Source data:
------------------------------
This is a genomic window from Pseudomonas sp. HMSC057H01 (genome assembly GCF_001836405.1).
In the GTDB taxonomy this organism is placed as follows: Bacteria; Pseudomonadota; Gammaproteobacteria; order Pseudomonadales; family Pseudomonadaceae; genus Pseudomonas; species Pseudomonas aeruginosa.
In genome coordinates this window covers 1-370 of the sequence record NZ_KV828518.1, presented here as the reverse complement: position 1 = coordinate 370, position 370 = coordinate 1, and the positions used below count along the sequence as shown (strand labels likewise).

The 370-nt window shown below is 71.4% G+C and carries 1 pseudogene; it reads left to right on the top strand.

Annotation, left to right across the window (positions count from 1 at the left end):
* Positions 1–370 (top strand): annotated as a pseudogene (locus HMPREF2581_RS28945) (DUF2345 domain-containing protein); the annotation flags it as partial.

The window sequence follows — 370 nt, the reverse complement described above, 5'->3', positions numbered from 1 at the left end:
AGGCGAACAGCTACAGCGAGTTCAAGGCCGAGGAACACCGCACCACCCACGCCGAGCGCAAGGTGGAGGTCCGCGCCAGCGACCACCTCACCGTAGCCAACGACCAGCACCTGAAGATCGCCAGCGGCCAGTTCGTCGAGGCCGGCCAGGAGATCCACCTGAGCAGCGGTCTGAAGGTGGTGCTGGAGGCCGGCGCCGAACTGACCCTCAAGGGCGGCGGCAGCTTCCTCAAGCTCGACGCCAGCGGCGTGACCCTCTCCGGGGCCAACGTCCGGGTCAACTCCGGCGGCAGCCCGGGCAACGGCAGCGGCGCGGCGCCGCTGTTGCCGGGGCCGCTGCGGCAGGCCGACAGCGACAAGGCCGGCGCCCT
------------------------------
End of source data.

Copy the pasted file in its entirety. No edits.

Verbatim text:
This is a genomic window from Pseudomonas sp. HMSC057H01 (genome assembly GCF_001836405.1).
In the GTDB taxonomy this organism is placed as follows: Bacteria; Pseudomonadota; Gammaproteobacteria; order Pseudomonadales; family Pseudomonadaceae; genus Pseudomonas; species Pseudomonas aeruginosa.
In genome coordinates this window covers 1-370 of the sequence record NZ_KV828518.1, presented here as the reverse complement: position 1 = coordinate 370, position 370 = coordinate 1, and the positions used below count along the sequence as shown (strand labels likewise).

The 370-nt window shown below is 71.4% G+C and carries 1 pseudogene; it reads left to right on the top strand.

Annotation, left to right across the window (positions count from 1 at the left end):
* Positions 1–370 (top strand): annotated as a pseudogene (locus HMPREF2581_RS28945) (DUF2345 domain-containing protein); the annotation flags it as partial.

The window sequence follows — 370 nt, the reverse complement described above, 5'->3', positions numbered from 1 at the left end:
AGGCGAACAGCTACAGCGAGTTCAAGGCCGAGGAACACCGCACCACCCACGCCGAGCGCAAGGTGGAGGTCCGCGCCAGCGACCACCTCACCGTAGCCAACGACCAGCACCTGAAGATCGCCAGCGGCCAGTTCGTCGAGGCCGGCCAGGAGATCCACCTGAGCAGCGGTCTGAAGGTGGTGCTGGAGGCCGGCGCCGAACTGACCCTCAAGGGCGGCGGCAGCTTCCTCAAGCTCGACGCCAGCGGCGTGACCCTCTCCGGGGCCAACGTCCGGGTCAACTCCGGCGGCAGCCCGGGCAACGGCAGCGGCGCGGCGCCGCTGTTGCCGGGGCCGCTGCGGCAGGCCGACAGCGACAAGGCCGGCGCCCT